- Windows 11
- Windows 10
Windows Autopilot is designed to simplify all parts of the Windows device lifecycle, but there are always situations where issues may arise. When troubleshooting an issue, it is helpful to understand:
- The Windows Autopilot process flow
- How Windows Autopilot device profiles are downloaded
- Key activities to perform during troubleshooting
Windows Autopilot diagnostics page
On Windows 11, you can open the Autopilot diagnostic page to view additional detailed troubleshooting information about the Autopilot provisioning process. To enable the Autopilot diagnostics page:
- Go to the ESP profile where the Autopilot diagnostics page needs to be enabled.
- Make sure that Show app and profile configuration progress is selected to Yes.
- Make sure that Turn on log collection and diagnostics page for end users is selected to Yes.
Once the diagnostic page is enabled, you can select the View Diagnostics button or use the keyboard shortcut Ctrl+Shift+D to access any diagnostic information. The Autopilot diagnostics page is currently supported for commercial OOBE, and Autopilot user-driven mode.
By default diagnostics will be automatically collected upon an Autopilot failure. For more information, see Collect diagnostics from a Windows device
For diagnostics to be able to upload successfully from the client, make sure that the URL
lgmsapeweu.blob.core.windows.net is not blocked on the network.
Windows Autopilot flow
Whether you're performing user-driven or self-deploying device deployments, the troubleshooting process is about the same. It's useful to understand the flow for a specific device:
- A network connection is established. The connection can be a wireless (Wi-fi) or wired (Ethernet) connection.
- The Windows Autopilot profile is downloaded. When you use a wired connection, or manually establish a wireless connection, the profile downloads from the Autopilot deployment service as soon as the network connection is in place.
- User authentication occurs. When performing a user-driven deployment, the user will enter their Azure Active Directory credentials, which will be validated.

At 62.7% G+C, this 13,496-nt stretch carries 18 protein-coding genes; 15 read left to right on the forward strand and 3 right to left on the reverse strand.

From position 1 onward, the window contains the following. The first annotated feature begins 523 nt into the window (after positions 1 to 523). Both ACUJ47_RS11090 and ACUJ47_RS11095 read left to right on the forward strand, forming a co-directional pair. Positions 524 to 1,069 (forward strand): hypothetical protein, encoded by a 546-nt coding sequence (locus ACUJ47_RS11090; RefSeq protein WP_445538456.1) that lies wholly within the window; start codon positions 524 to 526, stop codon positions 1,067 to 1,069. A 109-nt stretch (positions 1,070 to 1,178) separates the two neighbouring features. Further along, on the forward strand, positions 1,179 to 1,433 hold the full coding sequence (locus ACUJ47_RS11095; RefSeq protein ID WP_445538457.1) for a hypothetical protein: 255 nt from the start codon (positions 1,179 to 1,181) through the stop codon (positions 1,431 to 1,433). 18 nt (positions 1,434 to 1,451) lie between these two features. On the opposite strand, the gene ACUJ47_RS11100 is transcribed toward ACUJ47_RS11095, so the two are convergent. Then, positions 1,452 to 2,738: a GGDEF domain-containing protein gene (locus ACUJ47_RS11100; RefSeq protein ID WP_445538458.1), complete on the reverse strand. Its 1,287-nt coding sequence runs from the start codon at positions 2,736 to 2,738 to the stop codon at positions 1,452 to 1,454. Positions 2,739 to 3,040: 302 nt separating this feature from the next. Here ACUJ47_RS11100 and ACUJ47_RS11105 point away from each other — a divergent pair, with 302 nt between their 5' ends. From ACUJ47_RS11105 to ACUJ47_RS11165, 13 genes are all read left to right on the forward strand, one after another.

- Azure Active Directory join occurs. For user-driven deployments, the device will be joined to Azure AD using the specified user credentials. For self-deploying scenarios, the device will be joined without specifying any user credentials.
- Automatic MDM enrollment occurs. As part of the Azure AD join process, the device will enroll in the MDM service configured in Azure AD (for example, Microsoft Intune).
- Settings are applied. If the enrollment status page is configured, most settings will be applied while the enrollment status page is displayed. If not configured or available, settings will be applied after the user is signed in.
When an Internet-connected Windows device boots up, it will attempt to connect to the Autopilot service and download an Autopilot profile. The Autopilot profile is downloaded as soon as possible, and again after each reboot.
At this stage, it's important that an Autopilot profile exists in the tenant so that a blank profile isn't cached locally on the device. If necessary, you can retrieve a new Autopilot profile by rebooting the device.
If you need to reboot a computer during OOBE to retrieve a new Autopilot profile:
- Press Shift-F10 on the keyboard to open a command prompt window.
- In the command prompt window, enter one of the following two options:
shutdown.exe /r /t 0to restart immediately.
shutdown.exe /s /t 0to shut down immediately.
For more information, see Windows Setup Command-Line Options.
Key troubleshooting activities
For troubleshooting, key activities to perform are:
- Review configuration: Has Azure Active Directory and Microsoft Intune (or an equivalent MDM service) been configured as specified in Windows Autopilot configuration requirements?
- Check network connectivity: Can the device access the services described in Windows Autopilot networking requirements?
- Autopilot out-of-box experience (OOBE) behavior: Are the expected OOBE screens displayed? Is the Azure AD credentials page customized with organization-specific details as expected?
- Azure AD join issues: Is the device able to join Azure Active Directory?
- MDM enrollment issues: IS the device able to enroll in Microsoft Intune (or an equivalent MDM service)?
- Review logs that are automatically collected upon Autopilot failure. For more information, see Collect diagnostics from a Windows device.
See the following topics for help with troubleshooting specific issues:
- Troubleshoot device enrollment
- Troubleshoot OOBE issues
- Troubleshoot AAD join issues
- Policy conflicts
- Collect diagnostics from a Windows device
- Known issues